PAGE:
I’m delighted to be taking part in the Blog Tour for AJ Waines “Lost in the Lake” and a huge thank you to Bloodhound for inviting me to participate.
Before I share my thoughts, here’s what the official blurb says:
She came at first for answers…now she’s back for you
Amateur viola player Rosie Chandler is the sole survivor of a crash which sends a group of musicians plunging into a lake. Convinced the accident was deliberate, but unable to recall what happened, she is determined to recover her lost memories and seeks out clinical psychologist, Dr Samantha Willerby.
But Rosie is hiding something…
Sam is immediately drawn to the tragic Rosie and as she helps her piece the fragments together, the police find disturbing new evidence which raises further questions. Why is Rosie so desperate to recover her worthless viola?
When Rosie insists they return to the lake to relive the fatal incident, the truth about Rosie finally emerges. Now Sam is the one seriously out of her depth…
Rosie Chandler is desperate to uncover her locked memories from the night of a terrible tragedy and she turns to psychologist, Sam Willerby for help, but does Rosie want more than Sam is prepared to give her and just how much can Sam trust in what Rosie is telling her. I read this one with the creepy horror film soundtrack playing in my head!
Right from the outset you just know that Rosie Chandler is bad news but there is also something ever so endearingly vulnerable about her that draws people in like moths to a flame. Her horrific childhood would reduce even the hardest professional to tears and it is clear that she is suffering greatly from the traumas she has experienced. She was a bit of an enigma and it was difficult to know when she was lying or telling the truth but it was clear that she was in need of some form of help that’s for sure!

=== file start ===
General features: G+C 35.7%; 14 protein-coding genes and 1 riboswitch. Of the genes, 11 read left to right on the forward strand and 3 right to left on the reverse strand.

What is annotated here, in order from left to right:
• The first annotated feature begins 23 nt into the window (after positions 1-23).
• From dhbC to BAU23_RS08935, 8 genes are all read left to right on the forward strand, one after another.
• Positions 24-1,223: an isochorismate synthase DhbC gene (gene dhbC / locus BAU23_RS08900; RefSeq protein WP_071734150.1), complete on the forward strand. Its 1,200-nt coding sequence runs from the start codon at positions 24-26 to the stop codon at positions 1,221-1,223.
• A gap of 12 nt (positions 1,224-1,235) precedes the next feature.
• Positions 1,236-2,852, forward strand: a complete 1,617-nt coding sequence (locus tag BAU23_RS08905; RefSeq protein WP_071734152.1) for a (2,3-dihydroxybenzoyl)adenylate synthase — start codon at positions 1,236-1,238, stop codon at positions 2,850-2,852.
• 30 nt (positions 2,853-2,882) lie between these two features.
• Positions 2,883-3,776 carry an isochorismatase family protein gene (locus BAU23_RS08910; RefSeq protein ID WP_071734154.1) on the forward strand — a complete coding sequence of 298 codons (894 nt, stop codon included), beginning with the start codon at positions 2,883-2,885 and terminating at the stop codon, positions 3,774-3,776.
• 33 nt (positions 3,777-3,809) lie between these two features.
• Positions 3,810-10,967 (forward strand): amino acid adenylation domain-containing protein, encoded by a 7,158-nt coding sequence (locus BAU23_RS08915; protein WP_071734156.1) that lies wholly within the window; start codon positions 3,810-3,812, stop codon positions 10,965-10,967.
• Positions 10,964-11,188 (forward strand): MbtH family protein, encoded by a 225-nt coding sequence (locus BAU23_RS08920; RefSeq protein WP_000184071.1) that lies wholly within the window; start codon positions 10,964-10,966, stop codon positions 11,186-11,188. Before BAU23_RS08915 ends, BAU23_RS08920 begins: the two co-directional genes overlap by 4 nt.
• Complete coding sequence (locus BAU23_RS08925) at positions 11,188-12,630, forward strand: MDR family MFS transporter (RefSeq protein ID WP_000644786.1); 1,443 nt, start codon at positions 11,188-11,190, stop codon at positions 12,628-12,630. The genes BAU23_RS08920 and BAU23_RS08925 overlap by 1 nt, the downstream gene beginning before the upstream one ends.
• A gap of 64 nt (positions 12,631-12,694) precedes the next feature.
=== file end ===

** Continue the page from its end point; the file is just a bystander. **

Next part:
As I hadn’t read the previous book in the series I had no preconceptions of what to expect from Sam. I’m now interested to go back and read the first one to find out just a little more about her and what makes her tick. If I’m totally honest at times she really irritated me and I found her inability to say no to Rosie infuriating at times, although, I could understand why she was reluctant to let her go. I didn’t dislike Sam’s character, I just wanted to understand her a little better. Sam’s sister, Miranda and their relationship is also intriguing and I engaged well with Miranda as a character and could understand her frustrations at Sam constantly checking up on her but also got the sense that Miranda, at a subconscious level appreciated and indeed welcomed this.
The plot is certainly twisted and chilling and as a reader, I was constantly re-evaluating what was truth and what was lies; just what memories did Rosie have and what exactly was it she was hiding from Sam? The whole topic of memory loss and retrieval, especially in the area of trauma, is a fascinating subject in itself and this engrossed me throughout. I wanted to go and find out more about the subject and treatment!
I could imagine Lost in the Lake transferred onto the big screen, it would work perfectly as a psychological thriller. A dark and twisted journey into memories and the mind that will have you checking the doors behind you and looking under your bed before you go to sleep!
Lost in the Lake is available to purchase from:
Don’t forget to check out what the other bloggers are saying:
About the author:
AJ Waines is a number one bestselling author, topping the entire UK and Australian Kindle Charts in two consecutive years, with Girl on a Train. Following fifteen years as a psychotherapist, the author has sold nearly half a million copies of her books, with publishing deals in UK, France, Germany, Norway, Hungary and Canada (audio books).
Her fourth psychological thriller, No Longer Safe, sold over 30,000 copies in the first month, in thirteen countries. AJ Waines has been featured in The Wall Street Journal and The Times and has been ranked a Top 10 UK author on Amazon KDP (Kindle Direct Publishing).